Exec chef Neil Haydock loves a good succotash – a North American Indian dish consisting of beans and kernels. To get a taste of Neil’s menu, book your table in Zacry’s restaurant at Watergate Bay Hotel.
Serves four as a main
12 scallops, shelled, cleaned and roe removed
1kg monkfish tail
200g peas podded and cooked
200g cooked black eyed beans
200g broad beans skinned cooked
200g cooked haricot blanc beans
200g cooked sweetcorn
1 litre shellfish stock or chicken
10g flat leaf parsley
500g kale/ spinach, picked, blanched in boiling water and refreshed in ice water
10g picked samphire tips
4 plum tomato peeled and de-seeded
Salt and sweet paprika 50/50
1. Prepare the monkfish tail by removing the membrane and the bone.
2. Cut the monkfish fillets into medallions a similar size to the scallops.
3. Place the peas, beans and sweetcorn into a saucepan. Add the stock and bring to a simmer.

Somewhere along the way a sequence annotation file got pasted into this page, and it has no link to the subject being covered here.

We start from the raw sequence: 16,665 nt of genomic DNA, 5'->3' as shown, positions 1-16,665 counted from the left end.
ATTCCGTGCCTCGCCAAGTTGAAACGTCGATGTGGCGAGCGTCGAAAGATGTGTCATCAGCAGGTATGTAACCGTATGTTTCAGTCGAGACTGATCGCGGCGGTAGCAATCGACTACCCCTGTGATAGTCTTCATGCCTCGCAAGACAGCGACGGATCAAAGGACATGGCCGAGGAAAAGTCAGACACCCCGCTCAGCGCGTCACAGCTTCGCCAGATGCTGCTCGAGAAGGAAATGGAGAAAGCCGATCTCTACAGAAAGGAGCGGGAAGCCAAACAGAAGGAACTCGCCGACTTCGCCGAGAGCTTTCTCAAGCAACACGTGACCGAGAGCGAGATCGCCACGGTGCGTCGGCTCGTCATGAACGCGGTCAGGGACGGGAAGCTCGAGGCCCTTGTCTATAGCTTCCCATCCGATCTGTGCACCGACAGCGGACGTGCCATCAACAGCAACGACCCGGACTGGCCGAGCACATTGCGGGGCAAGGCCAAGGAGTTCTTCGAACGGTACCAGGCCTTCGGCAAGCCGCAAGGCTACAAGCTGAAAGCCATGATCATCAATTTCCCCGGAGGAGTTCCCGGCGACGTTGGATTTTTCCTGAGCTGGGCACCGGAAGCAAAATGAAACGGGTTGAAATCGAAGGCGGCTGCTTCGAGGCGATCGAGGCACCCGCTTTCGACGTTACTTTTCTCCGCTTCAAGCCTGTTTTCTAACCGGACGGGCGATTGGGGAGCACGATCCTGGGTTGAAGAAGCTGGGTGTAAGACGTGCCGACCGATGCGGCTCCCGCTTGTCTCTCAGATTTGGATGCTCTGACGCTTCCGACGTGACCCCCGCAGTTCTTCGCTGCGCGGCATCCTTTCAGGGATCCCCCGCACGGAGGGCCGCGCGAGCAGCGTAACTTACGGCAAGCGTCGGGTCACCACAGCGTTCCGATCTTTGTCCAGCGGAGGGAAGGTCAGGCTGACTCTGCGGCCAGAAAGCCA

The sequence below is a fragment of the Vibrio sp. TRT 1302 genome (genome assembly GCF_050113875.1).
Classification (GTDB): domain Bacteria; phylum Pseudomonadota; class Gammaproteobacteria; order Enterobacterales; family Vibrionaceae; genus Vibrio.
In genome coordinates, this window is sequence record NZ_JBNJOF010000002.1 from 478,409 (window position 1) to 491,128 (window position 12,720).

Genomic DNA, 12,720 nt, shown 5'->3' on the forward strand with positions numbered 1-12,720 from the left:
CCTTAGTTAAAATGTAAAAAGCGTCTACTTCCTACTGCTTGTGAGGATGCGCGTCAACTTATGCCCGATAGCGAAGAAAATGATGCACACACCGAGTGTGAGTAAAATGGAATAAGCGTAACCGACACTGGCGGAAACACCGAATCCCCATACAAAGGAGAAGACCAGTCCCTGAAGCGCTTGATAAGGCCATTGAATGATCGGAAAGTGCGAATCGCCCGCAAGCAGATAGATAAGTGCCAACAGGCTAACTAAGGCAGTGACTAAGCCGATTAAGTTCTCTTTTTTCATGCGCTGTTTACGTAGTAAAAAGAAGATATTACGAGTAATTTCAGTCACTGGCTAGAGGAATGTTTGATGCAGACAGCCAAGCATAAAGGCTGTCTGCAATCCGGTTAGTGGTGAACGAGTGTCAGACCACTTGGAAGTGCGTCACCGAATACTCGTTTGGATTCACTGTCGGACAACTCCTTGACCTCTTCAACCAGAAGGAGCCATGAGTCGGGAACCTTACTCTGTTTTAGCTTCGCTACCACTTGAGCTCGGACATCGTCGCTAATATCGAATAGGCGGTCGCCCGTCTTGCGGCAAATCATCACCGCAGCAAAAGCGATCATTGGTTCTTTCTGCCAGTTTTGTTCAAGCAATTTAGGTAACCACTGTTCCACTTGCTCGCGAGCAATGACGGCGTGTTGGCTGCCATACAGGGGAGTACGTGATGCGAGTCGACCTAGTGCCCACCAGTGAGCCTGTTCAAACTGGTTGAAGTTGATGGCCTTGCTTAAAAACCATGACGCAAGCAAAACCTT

4. Chop the chives, tarragon and parsley and add to the stock.
5. Check for seasoning and remove from the heat to infuse.
6. Add the cooked kale, picked samphire and tomato.
7. Season one side of the scallops and monkfish medallions with the sweet paprika and salt and pan fry that side in a preheated skillet with a little oil.
8. When golden place into the stock and back onto the heat to finish cooking.
The word succotash comes from a native language spoken by North East, American Indians meaning crushed corn.
The dish has been adapted down the ages to include many different ingredients especially from the legume family (peas, beans, lentils, etc) which add colour and flavour.
It can be served on its own in a more traditional manner or used as a base for meat or fish.
Neil first came across it on his travels through the USA at a restaurant called Husk in Charleston, South Carolina where it was used to complement grilled flatiron steak using chicken stock as a base to bring together the many varieties of peas, beans and corn.
I like to prep the monkfish and scallops the day before this allows them to dry a little which in turn lets them firm up and gives a more golden colour when pan-frying.